"Can't Get High," Widespread Panic
Love the vibe of this song and I tried to get it into the lighter moments of The Resurrectionist. When I was at UGA we used to go see Widespread at the Georgia Theater for $3.50 a ticket. Senior year, 1991 or '92, when the tickets went up to $4, there was talk of selling out, the band losing touch with its fans, other assorted late adolescent rants—over a price increase that cost us less than an evening's extra Milwaukee's Best. Ah Athens, ah youth. What bullshit! Wish I could go back for just one of those evenings.
"I Ain't Ever Satisfied," Steve Earle
Is anybody? If I were, I wouldn't be writing novels. Likewise, I imagine, avid readers of novels are after something beyond or they'd give up on fiction and just read self-help or the Wall Street Journal instead. Whoever manages to write this song's message into a novel will be turning rock n roll into literature. I'll keep trying.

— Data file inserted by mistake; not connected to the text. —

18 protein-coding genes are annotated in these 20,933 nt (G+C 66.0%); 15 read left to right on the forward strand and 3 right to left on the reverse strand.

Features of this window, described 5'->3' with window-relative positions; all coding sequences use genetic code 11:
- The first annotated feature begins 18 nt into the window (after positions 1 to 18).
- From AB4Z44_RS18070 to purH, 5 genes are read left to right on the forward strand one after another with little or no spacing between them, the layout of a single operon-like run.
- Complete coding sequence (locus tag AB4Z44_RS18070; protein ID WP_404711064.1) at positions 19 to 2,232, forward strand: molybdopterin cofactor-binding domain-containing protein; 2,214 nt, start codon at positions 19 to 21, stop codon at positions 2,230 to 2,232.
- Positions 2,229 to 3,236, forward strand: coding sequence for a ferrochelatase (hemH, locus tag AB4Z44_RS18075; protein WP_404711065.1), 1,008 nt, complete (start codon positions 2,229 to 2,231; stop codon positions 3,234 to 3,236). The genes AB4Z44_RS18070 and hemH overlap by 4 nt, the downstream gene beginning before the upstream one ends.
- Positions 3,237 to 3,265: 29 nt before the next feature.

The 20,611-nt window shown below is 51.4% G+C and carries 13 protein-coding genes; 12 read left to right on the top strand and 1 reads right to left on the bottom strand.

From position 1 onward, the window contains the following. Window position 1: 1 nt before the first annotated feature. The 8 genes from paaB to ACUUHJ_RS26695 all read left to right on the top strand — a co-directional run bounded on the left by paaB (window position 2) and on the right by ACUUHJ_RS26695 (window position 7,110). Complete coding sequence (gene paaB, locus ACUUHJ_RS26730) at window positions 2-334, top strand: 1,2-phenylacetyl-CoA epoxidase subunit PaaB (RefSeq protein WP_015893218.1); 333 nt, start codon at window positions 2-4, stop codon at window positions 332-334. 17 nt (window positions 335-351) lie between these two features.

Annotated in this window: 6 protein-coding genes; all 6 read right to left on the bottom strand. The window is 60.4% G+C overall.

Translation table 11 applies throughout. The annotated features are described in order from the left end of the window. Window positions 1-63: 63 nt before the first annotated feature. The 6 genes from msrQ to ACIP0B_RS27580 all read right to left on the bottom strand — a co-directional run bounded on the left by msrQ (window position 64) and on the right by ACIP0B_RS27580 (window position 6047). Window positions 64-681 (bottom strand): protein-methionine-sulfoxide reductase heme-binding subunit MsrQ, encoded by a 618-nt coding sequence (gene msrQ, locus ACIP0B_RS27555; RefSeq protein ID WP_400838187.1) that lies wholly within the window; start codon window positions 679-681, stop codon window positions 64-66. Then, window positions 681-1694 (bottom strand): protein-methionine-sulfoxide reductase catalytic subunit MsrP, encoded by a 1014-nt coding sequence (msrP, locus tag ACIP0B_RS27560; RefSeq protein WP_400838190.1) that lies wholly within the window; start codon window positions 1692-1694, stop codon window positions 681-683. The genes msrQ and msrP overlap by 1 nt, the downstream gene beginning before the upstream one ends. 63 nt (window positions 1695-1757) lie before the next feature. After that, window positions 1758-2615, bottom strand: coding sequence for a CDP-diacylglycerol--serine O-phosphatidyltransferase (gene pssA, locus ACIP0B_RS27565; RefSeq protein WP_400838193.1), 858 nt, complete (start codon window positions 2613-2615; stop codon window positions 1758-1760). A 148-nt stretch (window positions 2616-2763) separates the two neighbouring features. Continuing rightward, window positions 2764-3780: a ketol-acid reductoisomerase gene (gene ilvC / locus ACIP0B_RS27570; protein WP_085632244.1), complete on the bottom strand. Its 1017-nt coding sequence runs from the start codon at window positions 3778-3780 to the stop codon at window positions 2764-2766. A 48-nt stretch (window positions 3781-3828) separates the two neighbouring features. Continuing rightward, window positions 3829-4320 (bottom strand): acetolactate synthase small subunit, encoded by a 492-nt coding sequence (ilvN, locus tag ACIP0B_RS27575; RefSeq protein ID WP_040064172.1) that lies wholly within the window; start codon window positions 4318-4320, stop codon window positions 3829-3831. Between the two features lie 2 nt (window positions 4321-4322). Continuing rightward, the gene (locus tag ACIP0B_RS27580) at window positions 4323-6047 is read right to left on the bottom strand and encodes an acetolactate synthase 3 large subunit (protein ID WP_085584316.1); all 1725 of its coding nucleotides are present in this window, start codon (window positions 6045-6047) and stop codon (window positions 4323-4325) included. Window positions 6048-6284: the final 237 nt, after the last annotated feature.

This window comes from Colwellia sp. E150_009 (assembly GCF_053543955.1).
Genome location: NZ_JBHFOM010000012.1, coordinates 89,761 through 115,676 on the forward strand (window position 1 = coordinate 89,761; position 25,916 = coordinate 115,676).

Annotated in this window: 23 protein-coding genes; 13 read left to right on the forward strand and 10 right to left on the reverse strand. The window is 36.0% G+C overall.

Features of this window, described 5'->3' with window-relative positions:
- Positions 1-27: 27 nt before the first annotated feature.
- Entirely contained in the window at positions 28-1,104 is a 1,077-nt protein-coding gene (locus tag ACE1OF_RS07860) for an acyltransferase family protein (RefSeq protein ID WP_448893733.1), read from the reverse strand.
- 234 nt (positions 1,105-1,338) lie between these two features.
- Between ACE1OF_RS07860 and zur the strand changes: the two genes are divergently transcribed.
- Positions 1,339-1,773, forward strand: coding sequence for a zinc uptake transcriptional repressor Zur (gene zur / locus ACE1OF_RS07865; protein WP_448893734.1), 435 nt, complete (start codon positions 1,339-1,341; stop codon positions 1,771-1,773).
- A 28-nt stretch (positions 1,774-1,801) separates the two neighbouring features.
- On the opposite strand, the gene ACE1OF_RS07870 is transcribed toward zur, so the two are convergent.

"Ventilator Blues," The Rolling Stones
The Stones have recorded scarier songs, but there's something about this one that summons up things from my id that I'd rather not call out by name. It's helped me over more than one slump of writer's block.
"Land of Hope and Dreams," Bruce Springsteen